Monday, March 1, 2010

Aaahhhhh... the japanese know a thing or two about bathing... Below is the private hot bath and cold dip at the Ten Thousand Waves spa, a few miles out of town and up, up, where we spent several hours soaking our sorry derrieres and indulging in a little extra TLC treatment. On the right is the view from the entrance 8,000 feet up. We met two very cool women there who work for a non profit that introduces troubled teens to life in places like India. That is to say, they take them there, teach them how to raise funds to get there. You teach a man to fish.... right? We woke this morning to a lovely over night springlike snow and as we soaked in the steaming pool later clusters of snow floated down off the pinion branches overhead and landed softly in the hot pool. T said " I must be detoxing cause I feel strange." It was velly velly nice. I pretended I was a visiting Nikolai Hel...

If we had the chance to do this again, unlikely anytime soon as we are outta here tomorrow, I would choose the private baths above, which we did today (only 6 bucks more than the public tubs, which are very nice too), and a long hot stone massage ( I have yet to top the 70 minute hot stone massage I had at the Portland, ME Regency hotel with the gal who was also a pastry chef there. She definitely had the magic touch!) and (annually only) salt scrub. T would do the long massage and herbal wrap. And you can grab a quick sauna anytime free. The salt scrub was intense to the point of being scary -- (my skin is old and there ain't much of it!) -- and my skin is really smooth, but I'd rather have this kink in my neck all gone. Not feelin too shabby though. I heard voices whisper as I left, "Go now and sin no more."

After the luxe moment we carried on back to town and the Georgia O'Keeffe museum. Nice but none of her early watercolors on display, boohoo, because they are "too fragile". We did pick up a little treat for Ms. A de la F we hope she likes. Dinner at the La Fonda Hotel (which Strelsa recommended --she used to work there) was really really good, and it's "restaurant week", so a three course meal every course of which was divinely done, was only 25 bucks each. Such a deal! Not a hint of pretense anywhere in this place either. Everybody knows pretense will just ruin my appetite. The La Fonda was the hotel for weary folks arriving at the end of the Santa Fe Trail back in the day, servicing stagecoach travelers and I guess whatever other kind of trouble blew into town. It has been renovated periodically with taste and care for tradition and I just cannot say enough about it.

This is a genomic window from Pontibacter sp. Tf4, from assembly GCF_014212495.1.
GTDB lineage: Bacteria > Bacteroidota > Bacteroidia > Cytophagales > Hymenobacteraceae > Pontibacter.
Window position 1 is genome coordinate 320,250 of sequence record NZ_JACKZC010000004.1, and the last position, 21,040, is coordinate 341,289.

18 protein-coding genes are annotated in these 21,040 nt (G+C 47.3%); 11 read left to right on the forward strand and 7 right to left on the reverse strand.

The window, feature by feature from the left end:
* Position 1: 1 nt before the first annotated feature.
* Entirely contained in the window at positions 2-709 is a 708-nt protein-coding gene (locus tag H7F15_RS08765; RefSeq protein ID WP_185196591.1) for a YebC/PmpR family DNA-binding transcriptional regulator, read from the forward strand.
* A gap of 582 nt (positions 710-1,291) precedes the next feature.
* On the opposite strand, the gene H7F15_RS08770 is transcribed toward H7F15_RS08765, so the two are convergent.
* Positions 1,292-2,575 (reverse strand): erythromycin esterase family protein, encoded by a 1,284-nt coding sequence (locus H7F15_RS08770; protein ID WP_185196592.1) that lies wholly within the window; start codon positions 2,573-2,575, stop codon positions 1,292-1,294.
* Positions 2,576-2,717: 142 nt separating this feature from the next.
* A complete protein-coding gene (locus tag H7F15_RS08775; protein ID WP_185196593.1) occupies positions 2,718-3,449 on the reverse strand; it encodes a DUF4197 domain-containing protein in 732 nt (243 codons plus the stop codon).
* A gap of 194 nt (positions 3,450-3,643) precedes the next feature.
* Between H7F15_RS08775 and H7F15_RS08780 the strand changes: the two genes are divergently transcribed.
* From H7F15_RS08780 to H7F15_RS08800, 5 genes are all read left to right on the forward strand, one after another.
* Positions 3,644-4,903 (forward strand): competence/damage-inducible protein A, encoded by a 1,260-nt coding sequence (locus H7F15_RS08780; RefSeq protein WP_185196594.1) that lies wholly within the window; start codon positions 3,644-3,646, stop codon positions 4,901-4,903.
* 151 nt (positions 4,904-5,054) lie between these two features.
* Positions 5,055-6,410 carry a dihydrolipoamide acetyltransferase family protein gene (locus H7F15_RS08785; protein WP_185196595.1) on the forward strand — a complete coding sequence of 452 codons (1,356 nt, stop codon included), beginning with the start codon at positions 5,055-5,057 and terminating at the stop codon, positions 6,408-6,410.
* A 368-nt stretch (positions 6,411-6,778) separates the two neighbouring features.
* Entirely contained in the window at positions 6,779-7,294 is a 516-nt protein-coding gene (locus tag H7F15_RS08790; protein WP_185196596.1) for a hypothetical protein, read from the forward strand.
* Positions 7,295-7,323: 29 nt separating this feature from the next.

I had a butternut squash soup with a delicately done lavender honey and creme fraiche garnish that blew my tastebuds away, roasted leg of lamb au jus (quel jus!) with leetle roasted spuds and onion pickle and a kind of spaghetti squash melange of veg, a southwestern ratatouille of sorts, light and delicate, and a darling key lime meringue tart with delicate thin almond crust and teeny fruit garnis that made me feel heavenbound as I ate it. T had their version of a caesar, light and lovely, linguini with shrimp she raved over, and tres leches that beat the one at the Pink Adobe by miles. We were convinced this tres leches was the real mccoy, the one Spanish moms make for their kids. If I could go back this morning and have it for breakfast I would.

And the hotel, well if you have a few bucks to spend, it's an authentic old multistory hotel in the heart of town, with a concierge (the lobby has that quiet but busy hush I like in hotel) and to die for little stores in it (like the Plaza in NY only better) that have glass display cases lining the halls that you just have to stop and look in cause everything is sooo artsy and cunning and creative, stuff you just don't see elsewhere! I loved the groovy old tile floors and walls and painted-glass french doors everywhere and a pianist in the bar and the help is lovely and we wandered the hotel awhile after dinner cause we loved it so much. Authentic is the word to describe that place. Unpretentious works too.

T and I decided that Santa Fe is the only place worth shopping -- for anything -- clothes, household things, art. You could, you know, just come here once a year or something and shop, and not bother spending a penny anywhere else, and go all year totally happy with what you bought and not have to shop at all otherwise! Think of the time saved! Not to mention the end of buyer's remorse, an affliction that seems to be gripping the country (more on this another day). I hear a lot of Texas accents here wearing cowboy boots, nice ones, and carrying chichi shopping bags. So the rich are onto something, but why should they have all the fun? Just a thought... hope I remember it.

A final thanks to the hosts of the Pueblo Bonito Inn. We really loved it here. Got a nice weekday rate as well, off season. They are a caring couple who take good care of guests and serve a nice uber continental breakfast with the local paper (refreshingly center/left) and are helpful and full of info as they have lived her 24 years. We would definitely come back to the Pueblo Bonito. I like that it's old and comfy and the kiva fireplaces are, well, as we say in Joisy, noice.

We are off to Flagstaff tomorrow overnight, and up to the Arroyo Grande first thing the next morning. Can't wait to see that awesomeness again, (Al Gore invented the word awesome just for that place) and see if I can even identify the town I lived in so many years ago when it was still a little railroad town and I was perfecting my pool game at the Back Room Saloon and the Le Paree bar. It was a cool place..

Let's end today with a quote from Louis L'Amour. (I can't imagine how that man grew up in the West and didn't get picked on as a kid with a name like that.)

"There will come a time when you believe everything is finished. That will be the beginning."

As Bill and Ted would say: "Whoa..."